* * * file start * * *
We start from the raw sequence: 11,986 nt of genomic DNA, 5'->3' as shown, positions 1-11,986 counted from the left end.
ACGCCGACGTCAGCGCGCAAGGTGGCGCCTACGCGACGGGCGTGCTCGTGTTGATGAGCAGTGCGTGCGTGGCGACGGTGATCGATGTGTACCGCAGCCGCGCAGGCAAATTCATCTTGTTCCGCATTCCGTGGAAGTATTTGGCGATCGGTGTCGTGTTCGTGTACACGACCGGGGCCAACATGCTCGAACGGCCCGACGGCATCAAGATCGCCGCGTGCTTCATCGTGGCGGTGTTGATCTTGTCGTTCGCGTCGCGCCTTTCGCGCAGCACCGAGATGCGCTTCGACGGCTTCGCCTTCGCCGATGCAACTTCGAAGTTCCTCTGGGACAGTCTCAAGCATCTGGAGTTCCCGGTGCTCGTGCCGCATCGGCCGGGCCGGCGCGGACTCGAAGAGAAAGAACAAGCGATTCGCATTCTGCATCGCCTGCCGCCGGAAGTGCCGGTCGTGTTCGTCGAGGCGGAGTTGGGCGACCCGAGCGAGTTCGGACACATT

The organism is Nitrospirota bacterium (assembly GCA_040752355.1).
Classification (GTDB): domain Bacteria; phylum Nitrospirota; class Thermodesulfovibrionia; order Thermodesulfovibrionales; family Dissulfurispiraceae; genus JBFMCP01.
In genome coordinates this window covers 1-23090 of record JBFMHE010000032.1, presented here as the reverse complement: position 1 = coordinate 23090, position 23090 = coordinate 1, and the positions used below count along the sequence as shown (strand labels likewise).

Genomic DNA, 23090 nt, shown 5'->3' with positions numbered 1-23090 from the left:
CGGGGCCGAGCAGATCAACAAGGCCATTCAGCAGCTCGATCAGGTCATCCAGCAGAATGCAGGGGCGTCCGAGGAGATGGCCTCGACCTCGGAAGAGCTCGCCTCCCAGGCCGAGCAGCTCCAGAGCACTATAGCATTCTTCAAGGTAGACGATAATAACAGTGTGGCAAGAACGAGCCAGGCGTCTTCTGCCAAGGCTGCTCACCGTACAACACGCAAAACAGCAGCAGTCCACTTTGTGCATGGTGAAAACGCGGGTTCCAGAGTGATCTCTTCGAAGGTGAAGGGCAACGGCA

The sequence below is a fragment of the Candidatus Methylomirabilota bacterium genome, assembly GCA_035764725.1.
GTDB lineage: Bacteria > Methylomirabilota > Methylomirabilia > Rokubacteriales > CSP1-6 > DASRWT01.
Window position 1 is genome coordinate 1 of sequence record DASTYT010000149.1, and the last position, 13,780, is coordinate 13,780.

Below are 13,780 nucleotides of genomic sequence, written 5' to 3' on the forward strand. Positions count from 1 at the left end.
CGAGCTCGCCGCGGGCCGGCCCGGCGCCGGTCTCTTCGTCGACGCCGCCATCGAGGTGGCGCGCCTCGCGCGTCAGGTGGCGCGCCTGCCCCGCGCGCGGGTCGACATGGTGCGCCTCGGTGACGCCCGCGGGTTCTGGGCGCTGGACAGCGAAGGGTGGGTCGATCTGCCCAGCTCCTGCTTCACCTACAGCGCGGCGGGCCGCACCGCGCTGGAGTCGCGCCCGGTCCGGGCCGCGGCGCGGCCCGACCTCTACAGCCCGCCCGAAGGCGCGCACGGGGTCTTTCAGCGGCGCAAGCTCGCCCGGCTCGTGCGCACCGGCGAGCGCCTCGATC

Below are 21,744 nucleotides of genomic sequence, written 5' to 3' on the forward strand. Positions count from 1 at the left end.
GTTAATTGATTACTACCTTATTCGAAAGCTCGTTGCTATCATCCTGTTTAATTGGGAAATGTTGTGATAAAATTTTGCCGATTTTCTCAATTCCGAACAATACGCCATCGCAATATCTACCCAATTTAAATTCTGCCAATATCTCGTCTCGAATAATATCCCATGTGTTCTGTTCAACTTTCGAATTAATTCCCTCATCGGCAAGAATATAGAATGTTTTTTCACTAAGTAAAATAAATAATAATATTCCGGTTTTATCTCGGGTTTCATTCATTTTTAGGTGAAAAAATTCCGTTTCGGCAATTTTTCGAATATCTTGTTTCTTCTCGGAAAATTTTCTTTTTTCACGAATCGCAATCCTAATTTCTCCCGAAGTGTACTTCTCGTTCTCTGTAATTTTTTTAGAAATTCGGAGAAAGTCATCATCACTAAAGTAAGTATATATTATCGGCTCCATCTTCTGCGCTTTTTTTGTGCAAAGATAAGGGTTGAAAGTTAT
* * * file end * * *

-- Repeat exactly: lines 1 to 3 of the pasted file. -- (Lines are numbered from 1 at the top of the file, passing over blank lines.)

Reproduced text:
We start from the raw sequence: 11,986 nt of genomic DNA, 5'->3' as shown, positions 1-11,986 counted from the left end.
ACGCCGACGTCAGCGCGCAAGGTGGCGCCTACGCGACGGGCGTGCTCGTGTTGATGAGCAGTGCGTGCGTGGCGACGGTGATCGATGTGTACCGCAGCCGCGCAGGCAAATTCATCTTGTTCCGCATTCCGTGGAAGTATTTGGCGATCGGTGTCGTGTTCGTGTACACGACCGGGGCCAACATGCTCGAACGGCCCGACGGCATCAAGATCGCCGCGTGCTTCATCGTGGCGGTGTTGATCTTGTCGTTCGCGTCGCGCCTTTCGCGCAGCACCGAGATGCGCTTCGACGGCTTCGCCTTCGCCGATGCAACTTCGAAGTTCCTCTGGGACAGTCTCAAGCATCTGGAGTTCCCGGTGCTCGTGCCGCATCGGCCGGGCCGGCGCGGACTCGAAGAGAAAGAACAAGCGATTCGCATTCTGCATCGCCTGCCGCCGGAAGTGCCGGTCGTGTTCGTCGAGGCGGAGTTGGGCGACCCGAGCGAGTTCGGACACATT

The organism is Nitrospirota bacterium (assembly GCA_040752355.1).